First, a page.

Dirs. Kleber Mendonça Filho and Juliano Dornelles 
NR, 131min, Brazil, 2020

Teresa comes home to her matriarchal village in a near-future Brazil to find that its citizens have been sold as prey to bloodthirsty hunters, in Kleber Mendonça Filho and Juliano Dornelles’ politically charged genre hybrid.

With each screening of Bacurau purchased, Pickford Film Center will receive 50% of the ticket price and the distributors and filmmakers receive the other 50%. Thank you for supporting the Pickford and the arts as we navigate these uncharted waters.


  • Click the button above, or follow THIS LINK to purchase entry to our digital screening of Bacurau for only $12 on Kino Lorber’s secure virtual screening room created just for patrons of Pickford Film Center.
  • Create an account – it’s very easy! – and complete your purchase.
  • Watch as much as you like for 5 days!
  • For any questions regarding streaming, device, connection, or payment issues, you will need to reference these links and reach out directly to that site’s customer support.
  • For non-streaming questions, please feel free to reach out to PFC support at

The town in the shocker Bacarau is fictional, a bit magical, at once ordinary and otherworldly. It’s filled with faces that have life etched in them, which helps deepen the realism. And while the story is set in the near future, it looks like the present: the charming landscapes, laughing children, crowing roosters, the grinning balladeer with a guitar. Then, the guns come out, history rushes in and a ghost pops by. (It smiles.)… An exhilarating fusion of high and low, the movie takes a shopworn premise—townsfolk facing a violent threat—and bats it around until it all goes ka-boom.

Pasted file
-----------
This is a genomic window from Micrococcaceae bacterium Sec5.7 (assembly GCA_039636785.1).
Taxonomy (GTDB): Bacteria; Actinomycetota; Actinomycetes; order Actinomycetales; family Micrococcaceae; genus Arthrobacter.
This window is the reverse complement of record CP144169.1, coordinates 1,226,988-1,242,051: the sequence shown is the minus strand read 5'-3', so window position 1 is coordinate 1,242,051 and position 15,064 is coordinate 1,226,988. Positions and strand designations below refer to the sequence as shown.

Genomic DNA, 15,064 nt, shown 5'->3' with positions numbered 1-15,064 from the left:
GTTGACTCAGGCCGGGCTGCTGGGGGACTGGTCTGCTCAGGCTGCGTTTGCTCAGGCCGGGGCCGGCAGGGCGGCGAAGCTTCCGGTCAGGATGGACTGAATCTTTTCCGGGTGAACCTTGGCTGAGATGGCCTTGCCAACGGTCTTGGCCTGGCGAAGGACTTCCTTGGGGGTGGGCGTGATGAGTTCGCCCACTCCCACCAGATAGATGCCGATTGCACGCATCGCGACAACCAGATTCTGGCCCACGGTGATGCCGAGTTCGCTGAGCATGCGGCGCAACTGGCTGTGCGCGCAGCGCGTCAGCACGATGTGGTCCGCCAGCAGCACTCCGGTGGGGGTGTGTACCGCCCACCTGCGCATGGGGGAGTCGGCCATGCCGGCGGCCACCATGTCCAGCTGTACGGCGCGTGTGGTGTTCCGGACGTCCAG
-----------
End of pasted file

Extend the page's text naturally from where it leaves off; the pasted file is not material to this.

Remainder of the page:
— Manohla Dargis, New York Times

Brazilian auteur Kleber Mendonça Filho, here co-directing with his producer and production designer Juliano Dornelles, has relinquished the quieter, more humanistic tones of his earlier pictures for this disturbing ultraviolent freakout. Set deep in the north-eastern Sertão – the Brazilian outback – it mashes up many themes and influences, but is chiefly a scream of satirical defiance against new president Jair Bolsonaro, the far-right globaliser who made his international statesman debut at Davos this year, famously promising to make the country more open to foreign trade. This movie’s closing credits pointedly note that the production created 800 jobs.
— Peter Bradshaw, The Guardian